Who doesn't want more income out of their investments? That's particularly true in a low-interest-rate environment.
With retirement easily lasting thirty years, those in or near their golden years need to generate a lot of income. To get it, many turn to high-yield dividends. But not all are created equal. There are the high-yield dividend stocks that can support their payout, and there are those that look good at a glance but aren't worth the investment. To choose the right ones, make sure you understand these four facts about high-yield dividend stocks.
1. Depending on them is risky
Dividends scream stability, but buying into that logic can set you up for disaster when it comes to high-yielding dividend stocks. The reason most companies pay a dividend is that they have more cash than they need. They have exited the high growth stage and are steadily chugging along. They reward their investors with cash payments each quarter or annually.
That approach is often applied to all dividends, including high-yielding ones. But what many fail to realize is that the dividend can get cut on the spot. Unlike interest, investors aren't locked in, receiving a fixed payment each quarter. If the business falls on hard times or the company decides it needs cash, it can reduce or halt its dividend with little in the way of warning to investors. That typically weighs on the stock. The investor is left with an investment that has declined and a lower dividend payment, if any at all.
Investors in high-yield dividend stocks have to apply a dose of skepticism to yield and look at more than just the payout. Is the company growing? Does it have enough cash to support its dividend now and into the future? How is it managing expenses? These are all things to consider.
2. Payout ratio matters more
Investors screening for dividend-paying stocks tend to look at the yield alone. If it's high enough, they assume the company is doing well. That may be true today, but what about in the future?
A better way to gauge a company's ability to maintain and increase its dividend is to look at the payout ratio. That's the portion of earnings that goes to paying the dividend. If a company's payout ratio is 35%, it means for every dollar it makes, 35% goes to shareholders in the form of a dividend. If a company has a very high payout ratio, that could signal it's in trouble and should be a red flag for investors even if the dividend yield is high.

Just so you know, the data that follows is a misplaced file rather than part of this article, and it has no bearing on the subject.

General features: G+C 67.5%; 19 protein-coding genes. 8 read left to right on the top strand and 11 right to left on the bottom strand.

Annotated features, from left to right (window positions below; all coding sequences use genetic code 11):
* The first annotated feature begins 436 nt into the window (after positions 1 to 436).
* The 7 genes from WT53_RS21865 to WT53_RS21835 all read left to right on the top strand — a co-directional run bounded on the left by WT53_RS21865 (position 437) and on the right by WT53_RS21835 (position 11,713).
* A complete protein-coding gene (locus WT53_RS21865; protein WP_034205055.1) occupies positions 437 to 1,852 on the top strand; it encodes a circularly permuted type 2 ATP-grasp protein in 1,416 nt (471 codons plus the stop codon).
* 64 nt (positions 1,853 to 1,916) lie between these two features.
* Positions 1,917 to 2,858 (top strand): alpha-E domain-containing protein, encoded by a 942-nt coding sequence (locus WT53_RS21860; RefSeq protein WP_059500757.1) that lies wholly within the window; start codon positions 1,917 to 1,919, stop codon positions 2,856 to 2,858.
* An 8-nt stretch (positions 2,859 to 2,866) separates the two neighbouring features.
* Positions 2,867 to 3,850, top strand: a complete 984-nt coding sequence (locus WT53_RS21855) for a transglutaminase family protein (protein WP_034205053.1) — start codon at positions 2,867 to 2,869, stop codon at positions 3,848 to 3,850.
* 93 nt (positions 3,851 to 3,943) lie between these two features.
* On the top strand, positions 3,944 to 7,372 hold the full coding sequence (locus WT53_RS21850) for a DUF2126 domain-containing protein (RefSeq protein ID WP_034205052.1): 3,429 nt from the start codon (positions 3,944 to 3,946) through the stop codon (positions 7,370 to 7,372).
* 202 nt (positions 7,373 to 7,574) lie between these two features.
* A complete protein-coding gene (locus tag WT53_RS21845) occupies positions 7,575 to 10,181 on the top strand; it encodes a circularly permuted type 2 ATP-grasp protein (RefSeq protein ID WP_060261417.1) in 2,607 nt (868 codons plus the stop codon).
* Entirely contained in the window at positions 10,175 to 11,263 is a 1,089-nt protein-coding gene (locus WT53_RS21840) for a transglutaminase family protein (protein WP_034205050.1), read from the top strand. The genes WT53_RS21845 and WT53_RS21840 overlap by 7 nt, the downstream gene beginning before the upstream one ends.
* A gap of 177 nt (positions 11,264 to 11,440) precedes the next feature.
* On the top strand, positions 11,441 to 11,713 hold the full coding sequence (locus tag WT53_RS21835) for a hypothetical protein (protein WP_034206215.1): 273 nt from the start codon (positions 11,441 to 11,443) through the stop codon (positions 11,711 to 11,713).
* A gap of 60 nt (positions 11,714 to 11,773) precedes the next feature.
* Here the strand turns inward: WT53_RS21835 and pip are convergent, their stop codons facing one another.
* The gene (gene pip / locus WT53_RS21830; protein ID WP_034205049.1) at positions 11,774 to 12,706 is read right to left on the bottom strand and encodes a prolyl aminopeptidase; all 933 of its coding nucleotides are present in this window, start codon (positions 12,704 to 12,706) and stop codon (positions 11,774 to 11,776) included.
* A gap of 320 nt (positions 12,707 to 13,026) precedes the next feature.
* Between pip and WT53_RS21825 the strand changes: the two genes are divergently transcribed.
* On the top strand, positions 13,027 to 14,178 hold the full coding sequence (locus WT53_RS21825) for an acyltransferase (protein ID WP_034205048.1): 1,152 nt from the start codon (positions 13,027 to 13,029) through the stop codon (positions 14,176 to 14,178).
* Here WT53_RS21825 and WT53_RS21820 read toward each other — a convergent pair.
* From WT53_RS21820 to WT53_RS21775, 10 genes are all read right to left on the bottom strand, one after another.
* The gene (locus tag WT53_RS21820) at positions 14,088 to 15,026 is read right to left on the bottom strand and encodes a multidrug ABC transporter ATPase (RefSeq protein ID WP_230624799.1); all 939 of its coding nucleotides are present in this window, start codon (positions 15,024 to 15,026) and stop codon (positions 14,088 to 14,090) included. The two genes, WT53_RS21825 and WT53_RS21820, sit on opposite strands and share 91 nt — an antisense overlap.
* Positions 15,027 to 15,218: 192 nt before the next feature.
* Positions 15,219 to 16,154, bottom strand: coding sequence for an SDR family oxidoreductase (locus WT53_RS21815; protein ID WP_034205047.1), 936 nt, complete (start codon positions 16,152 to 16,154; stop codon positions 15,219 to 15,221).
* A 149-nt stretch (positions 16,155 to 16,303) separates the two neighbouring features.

3. Steady wins the race
Stability is what every investor wants, and it can be found in certain high-yield dividend stocks. To ascertain the stability of the dividend payments, focus on the company's track record. Did it continue to maintain its dividend even during downturns, or did it slash it as it struggled? The companies that are able to maintain and even increase their dividends during tough economic times are the ones that plan, setting aside enough cash to manage volatility. Companies that have consistently paid a quarterly dividend through the years or raised it should be the ones you focus on.
4. Beware of the dividend yield trap
Investors who only focus on the dividend yield can easily be lulled into a fake sense of security. After all, if the yield is rising, why wouldn't you want to own the stock? But a rising dividend yield isn't always positive. It can also happen if the stock price declines but the dividend remains constant. This is known as a dividend yield trap, and will push up the yield. Investors who look at yield alone could end up with a stock that won't be able to support the dividend over the long run, which will eventually send shares lower.
High-yield dividend stocks are not for the faint of heart, but they also shouldn't be ignored. Thinking critically about the company's fundamentals and looking beyond the yield will increase the odds you're choosing a stock that can continue to pay out double-digit percentages for the years to come.